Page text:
Dennis, Interesting post and I agree that it is a much more plausible source of energy than most. However I am not sure about the net energy output since moving all that sewage around takes some large pumping capacity although I suppose one could argue we already do that.
I do consider that practical ideas like yours deserve more thought but it is not quite so easy to do. The City of Vancouver is testing out a system to produce methane from the city sewage and the pressurize it to feed it back into the gas mains for use. The problem is that what you get is not pure methane and has to be cleaned up before entry into the gas system. I have seen farm generators operating on cow manure methane so it is possible but the question is whether it is economic on a large industrial scale.
But it does solve 2 problems at once so a good use of capital. The difficulty is that with gas prices so low it likely isn't economic compared to conventional natural gas supplies.
Malcolm Rawlingson 7.4.12
Bill to answer the questions about the availability of Uranium to fuel US nuclear plants as noted by Byron King and Mr Katusa.
Firstly US production has been increasing in recent year. Cameco is operating the Ranger Mine which is an in situ mine that uses different production technology than the regular hard rock mining. It is true that about half of US plants have operated on down blended Russian warhead material for almost 2 decades. The rest have been operating on Uranium from the marketplace. But there is plenty of Uranium in the ground but i do expect the price to increase because we have not been exploring for it (due to low prices) for some years. Uranium mines are long lead time facilities so in the short term once the megatons to megawatts program ends there will be a supply shortfall while new mines come into production.
Of course it must be said that the US is not self sufficient on anything in the commodity line except perhaps food but you have a friendly neighbour to the north that can supply all the Uranium you need.
Australia - another friendly nation - also has vast supplies of Uranium too so I am quite sure the world can provide the US with more than enough Uranium to keep all the existing 104 and the new 5, 10, 15 or 20 that you will be building over the next few years humming along nicely.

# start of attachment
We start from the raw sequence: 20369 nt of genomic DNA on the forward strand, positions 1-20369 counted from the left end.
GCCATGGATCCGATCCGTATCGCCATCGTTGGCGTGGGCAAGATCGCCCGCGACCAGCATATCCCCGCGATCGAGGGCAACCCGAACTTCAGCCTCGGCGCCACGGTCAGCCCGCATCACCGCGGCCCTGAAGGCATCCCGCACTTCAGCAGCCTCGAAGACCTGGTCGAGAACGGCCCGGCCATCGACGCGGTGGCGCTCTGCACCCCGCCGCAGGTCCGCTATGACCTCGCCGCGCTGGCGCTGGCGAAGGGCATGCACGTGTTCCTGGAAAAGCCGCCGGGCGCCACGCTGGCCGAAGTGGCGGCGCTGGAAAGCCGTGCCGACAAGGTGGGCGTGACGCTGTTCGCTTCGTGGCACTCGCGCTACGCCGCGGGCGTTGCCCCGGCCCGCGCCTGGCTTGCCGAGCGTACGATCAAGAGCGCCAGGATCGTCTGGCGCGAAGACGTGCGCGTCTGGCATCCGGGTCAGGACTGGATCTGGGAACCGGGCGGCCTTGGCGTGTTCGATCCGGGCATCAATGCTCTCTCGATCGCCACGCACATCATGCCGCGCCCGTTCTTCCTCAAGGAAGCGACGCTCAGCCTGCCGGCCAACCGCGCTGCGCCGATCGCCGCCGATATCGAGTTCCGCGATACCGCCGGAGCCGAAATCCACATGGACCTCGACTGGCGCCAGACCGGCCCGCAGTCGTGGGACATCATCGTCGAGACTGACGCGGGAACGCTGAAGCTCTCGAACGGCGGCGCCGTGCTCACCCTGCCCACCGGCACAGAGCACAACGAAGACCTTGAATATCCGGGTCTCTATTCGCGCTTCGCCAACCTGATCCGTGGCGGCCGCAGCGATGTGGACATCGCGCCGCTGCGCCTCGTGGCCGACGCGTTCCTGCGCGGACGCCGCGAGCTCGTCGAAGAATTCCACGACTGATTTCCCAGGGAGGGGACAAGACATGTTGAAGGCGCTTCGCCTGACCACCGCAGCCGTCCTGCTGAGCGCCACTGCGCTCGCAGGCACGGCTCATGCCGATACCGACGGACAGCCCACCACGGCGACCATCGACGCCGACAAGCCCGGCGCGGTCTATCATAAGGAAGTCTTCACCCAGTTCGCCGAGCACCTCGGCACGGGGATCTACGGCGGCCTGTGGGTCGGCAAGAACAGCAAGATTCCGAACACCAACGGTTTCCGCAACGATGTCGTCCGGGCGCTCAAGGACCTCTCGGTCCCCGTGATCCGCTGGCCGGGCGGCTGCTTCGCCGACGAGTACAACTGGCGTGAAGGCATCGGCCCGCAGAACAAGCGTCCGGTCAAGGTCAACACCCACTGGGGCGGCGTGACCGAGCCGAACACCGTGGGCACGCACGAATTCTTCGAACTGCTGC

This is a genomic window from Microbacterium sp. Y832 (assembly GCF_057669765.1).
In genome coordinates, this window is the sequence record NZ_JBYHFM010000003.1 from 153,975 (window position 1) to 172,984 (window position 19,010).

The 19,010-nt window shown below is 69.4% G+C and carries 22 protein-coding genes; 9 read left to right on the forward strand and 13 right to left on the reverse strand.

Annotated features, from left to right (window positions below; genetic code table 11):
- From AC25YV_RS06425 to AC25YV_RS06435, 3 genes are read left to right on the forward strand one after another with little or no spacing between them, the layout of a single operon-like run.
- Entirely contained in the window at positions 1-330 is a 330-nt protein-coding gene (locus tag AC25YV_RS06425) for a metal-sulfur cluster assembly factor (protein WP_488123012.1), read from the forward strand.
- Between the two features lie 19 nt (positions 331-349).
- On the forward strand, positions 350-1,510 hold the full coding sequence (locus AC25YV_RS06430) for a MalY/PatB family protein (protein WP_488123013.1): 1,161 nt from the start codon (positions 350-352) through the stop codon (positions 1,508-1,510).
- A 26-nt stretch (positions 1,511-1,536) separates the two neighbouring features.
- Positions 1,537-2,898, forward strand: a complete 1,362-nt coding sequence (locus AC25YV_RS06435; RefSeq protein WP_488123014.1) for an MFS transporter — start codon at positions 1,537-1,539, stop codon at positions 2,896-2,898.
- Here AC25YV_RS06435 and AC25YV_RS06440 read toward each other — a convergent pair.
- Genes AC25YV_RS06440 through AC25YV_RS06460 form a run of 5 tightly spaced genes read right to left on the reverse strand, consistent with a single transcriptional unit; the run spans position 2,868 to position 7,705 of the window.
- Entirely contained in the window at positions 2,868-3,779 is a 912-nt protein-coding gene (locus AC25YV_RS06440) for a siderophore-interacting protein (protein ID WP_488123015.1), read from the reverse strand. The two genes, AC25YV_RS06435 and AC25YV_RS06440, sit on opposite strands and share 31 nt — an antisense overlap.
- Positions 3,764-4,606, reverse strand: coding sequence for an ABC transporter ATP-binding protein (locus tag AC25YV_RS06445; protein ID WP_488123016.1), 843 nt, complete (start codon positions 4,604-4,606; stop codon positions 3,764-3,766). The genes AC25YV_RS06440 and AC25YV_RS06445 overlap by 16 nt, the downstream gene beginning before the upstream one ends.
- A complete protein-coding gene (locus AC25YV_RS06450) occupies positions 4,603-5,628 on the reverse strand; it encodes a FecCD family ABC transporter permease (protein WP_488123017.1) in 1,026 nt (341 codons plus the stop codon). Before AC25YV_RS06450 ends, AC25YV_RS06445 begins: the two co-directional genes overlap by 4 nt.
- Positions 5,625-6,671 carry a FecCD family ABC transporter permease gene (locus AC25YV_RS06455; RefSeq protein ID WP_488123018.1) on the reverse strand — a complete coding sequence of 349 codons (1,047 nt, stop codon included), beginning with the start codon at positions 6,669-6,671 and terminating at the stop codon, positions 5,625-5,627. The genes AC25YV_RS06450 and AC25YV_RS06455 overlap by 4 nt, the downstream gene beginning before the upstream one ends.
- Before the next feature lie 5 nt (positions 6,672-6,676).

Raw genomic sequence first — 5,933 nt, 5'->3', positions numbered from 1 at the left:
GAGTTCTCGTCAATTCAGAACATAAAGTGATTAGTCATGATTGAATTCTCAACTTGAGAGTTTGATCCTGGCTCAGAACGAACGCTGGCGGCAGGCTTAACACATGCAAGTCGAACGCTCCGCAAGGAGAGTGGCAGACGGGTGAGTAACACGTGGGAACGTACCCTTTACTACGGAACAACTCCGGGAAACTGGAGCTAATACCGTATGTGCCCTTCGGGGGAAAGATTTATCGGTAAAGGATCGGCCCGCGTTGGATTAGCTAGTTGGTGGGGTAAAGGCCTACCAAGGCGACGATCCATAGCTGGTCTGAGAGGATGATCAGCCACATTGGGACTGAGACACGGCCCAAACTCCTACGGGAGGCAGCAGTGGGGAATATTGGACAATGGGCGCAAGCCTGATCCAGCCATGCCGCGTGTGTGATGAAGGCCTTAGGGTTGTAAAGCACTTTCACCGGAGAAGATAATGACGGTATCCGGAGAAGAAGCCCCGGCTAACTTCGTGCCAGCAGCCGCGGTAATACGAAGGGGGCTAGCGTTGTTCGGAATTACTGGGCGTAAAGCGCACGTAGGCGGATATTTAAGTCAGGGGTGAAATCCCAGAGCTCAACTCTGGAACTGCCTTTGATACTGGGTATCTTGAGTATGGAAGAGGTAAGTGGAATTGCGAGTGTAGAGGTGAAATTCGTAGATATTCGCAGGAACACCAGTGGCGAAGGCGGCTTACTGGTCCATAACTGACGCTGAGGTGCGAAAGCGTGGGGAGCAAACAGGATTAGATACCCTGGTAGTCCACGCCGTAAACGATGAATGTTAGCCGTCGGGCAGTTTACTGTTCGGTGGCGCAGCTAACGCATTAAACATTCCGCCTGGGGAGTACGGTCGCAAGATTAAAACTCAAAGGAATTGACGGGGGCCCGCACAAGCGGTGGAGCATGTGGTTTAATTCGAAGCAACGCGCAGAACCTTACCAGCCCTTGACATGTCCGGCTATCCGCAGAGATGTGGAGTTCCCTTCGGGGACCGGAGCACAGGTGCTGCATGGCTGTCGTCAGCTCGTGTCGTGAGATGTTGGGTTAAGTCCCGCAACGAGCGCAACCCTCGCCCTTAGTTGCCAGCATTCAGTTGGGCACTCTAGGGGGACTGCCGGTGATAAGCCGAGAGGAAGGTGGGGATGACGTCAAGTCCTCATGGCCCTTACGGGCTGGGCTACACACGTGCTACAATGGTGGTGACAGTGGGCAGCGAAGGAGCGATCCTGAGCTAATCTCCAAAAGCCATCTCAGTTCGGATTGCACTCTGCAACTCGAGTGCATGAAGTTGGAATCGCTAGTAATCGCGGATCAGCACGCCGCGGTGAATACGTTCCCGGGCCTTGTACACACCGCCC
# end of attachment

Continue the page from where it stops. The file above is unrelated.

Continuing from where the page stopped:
However a smart investor would be taking advantage of low cost shares in producers since the Megatons to Megawatts program ends in 2013 and the current mines cannot produce all of the worlds requirements - and by 2020 there will be another 90 net new reactors operating...and they all run on Uranium.
Don Hirschberg 7.5.12
I come much too late to this discussion to contribute in context.
But I did read a long news article that I found very depressing about the current prospects of fusion. The only thing that has kept me thinking man has a future is fusion. It goes back to about 1955-1960 when we heard great things about fusion while the first commercial fission plants were going on line.
Today we learn that commercial fusion is still in the realm of a dream. The About 1950 we were told it was “as much as 50 years in the future.” Fission seems to be our only realistic and timely salvation.
Professor Banks wrote:
“I told some remarkable lies when I was in the US military.” I wish I hadn't seen this. My experience has been quite the contrary. In the Army of the Korean War I was never lied to as far as I know.. Although I was likely then merely a 2d Lt Professor Banks would have been in quite serious trouble if he had ever lied to me.
Ferdinand E. Banks 7.5.12
I would have lied to you, Don. I would have lied to you and you would have taken it and liked it. How do I know this? How can I make such a brash statement?. The answer is that I got EVERYTHING I wanted from the United States Army, and more, much more, and I got it because I learned how to deal with obnoxious superiors, and later the parasites and charlatans I have to contend with in the academic world.
In my last year of college I took the US State Department exam, which of course I passed easily, and also the German language exam, since I had been stationed in Germany for 15 months. But they didn't call me for an interview, Evidently they had discovered somethin about me that offended them, and so I called them , and as a native American and veteran insisted on an interview. Therefore, reluctantly, the interviewers cancelled their departure plans and gave me an interview late one friday, or maybe it was saturday. I gave them their money's worth.
I appeared for the interview in fatigue trousers and a 'muscle revealing' T shirt, It was at the Federal Building in Chicago, and when the FBI gentleman who greeted me noted that I looked like I was in good shape, I gold him that I had been "playing a little ball." Several times during the interview - in which I addressed ithe interviewers in an insolent and arrogant manner - I made it clear that my life began when I entered the United States Army, because as a Marine said, in the military you learn how to lie and steal. Stealing isn't on my radar, but I do know how to lie when it is necessary, especially when I have to deal with persons who have mistakenly been appointed to give me stupid oders.
Ferdinand E. Banks 7.5.12
Bill Payne, what kind of response can I give.? If I remember correctly, Mr Kok covered that topic quite thoroughly for this forum, and definitely to my satisfaction-
I never think about nuclear fuel however, because despite having confessed to being a serial liar occasionally - occasionally - as a young soldier, I also happen to believe that there is no shortage of nuclear fuel. And if there is a shortage, so what. The voters will just have to inform the movers and shakers to insist that the nuclear scientists and engineers stop playing games and start producing commercial breeder reactors.